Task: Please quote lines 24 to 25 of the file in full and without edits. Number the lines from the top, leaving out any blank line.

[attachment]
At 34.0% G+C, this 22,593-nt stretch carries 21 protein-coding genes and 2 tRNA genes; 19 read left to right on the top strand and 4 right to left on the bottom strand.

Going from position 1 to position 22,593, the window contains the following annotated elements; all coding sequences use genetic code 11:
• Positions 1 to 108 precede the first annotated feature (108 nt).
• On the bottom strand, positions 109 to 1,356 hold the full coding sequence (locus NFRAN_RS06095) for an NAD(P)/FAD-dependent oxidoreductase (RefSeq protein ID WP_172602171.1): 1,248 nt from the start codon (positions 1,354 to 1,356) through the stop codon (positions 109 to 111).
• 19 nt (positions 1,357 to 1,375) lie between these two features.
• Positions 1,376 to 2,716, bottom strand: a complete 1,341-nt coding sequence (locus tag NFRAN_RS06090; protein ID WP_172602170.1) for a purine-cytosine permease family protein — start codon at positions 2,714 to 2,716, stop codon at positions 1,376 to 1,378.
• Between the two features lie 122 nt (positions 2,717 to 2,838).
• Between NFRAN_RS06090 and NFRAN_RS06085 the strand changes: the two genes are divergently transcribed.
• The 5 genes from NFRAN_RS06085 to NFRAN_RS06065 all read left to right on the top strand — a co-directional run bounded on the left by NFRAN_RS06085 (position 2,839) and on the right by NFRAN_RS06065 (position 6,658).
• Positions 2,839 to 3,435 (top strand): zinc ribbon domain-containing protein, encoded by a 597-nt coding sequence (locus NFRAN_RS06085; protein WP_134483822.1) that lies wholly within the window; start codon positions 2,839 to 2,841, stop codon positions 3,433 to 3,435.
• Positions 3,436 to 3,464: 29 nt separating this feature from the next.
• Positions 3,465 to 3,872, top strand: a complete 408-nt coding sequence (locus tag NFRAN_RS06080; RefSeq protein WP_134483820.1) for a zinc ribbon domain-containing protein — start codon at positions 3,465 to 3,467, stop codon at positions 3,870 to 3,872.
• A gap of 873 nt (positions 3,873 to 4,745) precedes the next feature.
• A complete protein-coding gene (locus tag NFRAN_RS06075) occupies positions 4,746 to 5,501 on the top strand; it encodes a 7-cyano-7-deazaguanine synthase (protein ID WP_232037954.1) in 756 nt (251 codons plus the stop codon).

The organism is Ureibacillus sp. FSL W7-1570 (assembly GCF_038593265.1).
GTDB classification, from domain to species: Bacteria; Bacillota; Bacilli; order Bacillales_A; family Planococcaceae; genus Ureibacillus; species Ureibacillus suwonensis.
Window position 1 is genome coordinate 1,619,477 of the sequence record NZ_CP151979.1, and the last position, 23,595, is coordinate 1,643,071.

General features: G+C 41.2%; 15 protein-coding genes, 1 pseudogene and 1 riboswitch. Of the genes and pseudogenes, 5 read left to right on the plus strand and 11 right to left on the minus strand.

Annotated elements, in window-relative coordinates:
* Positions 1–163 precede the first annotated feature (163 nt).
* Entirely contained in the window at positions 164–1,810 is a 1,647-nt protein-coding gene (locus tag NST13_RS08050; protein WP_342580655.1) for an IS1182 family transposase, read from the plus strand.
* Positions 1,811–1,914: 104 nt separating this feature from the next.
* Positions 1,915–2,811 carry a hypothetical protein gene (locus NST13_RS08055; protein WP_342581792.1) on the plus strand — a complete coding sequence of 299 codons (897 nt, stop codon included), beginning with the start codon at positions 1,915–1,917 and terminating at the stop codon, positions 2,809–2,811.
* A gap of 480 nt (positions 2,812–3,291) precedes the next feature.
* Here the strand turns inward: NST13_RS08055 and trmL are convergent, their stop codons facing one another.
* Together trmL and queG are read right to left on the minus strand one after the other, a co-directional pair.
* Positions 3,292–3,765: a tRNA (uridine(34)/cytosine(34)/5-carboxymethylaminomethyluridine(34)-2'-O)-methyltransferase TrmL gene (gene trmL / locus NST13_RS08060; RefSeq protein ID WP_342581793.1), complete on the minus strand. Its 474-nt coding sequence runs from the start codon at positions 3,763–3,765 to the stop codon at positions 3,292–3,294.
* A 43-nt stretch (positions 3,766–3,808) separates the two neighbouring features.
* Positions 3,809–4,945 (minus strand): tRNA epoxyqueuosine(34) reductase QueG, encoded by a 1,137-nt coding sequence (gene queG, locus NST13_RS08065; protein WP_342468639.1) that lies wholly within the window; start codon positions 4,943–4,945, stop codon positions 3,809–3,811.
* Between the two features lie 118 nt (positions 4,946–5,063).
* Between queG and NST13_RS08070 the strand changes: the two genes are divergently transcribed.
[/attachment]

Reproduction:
* A gap of 480 nt (positions 2,812–3,291) precedes the next feature.
* Here the strand turns inward: NST13_RS08055 and trmL are convergent, their stop codons facing one another.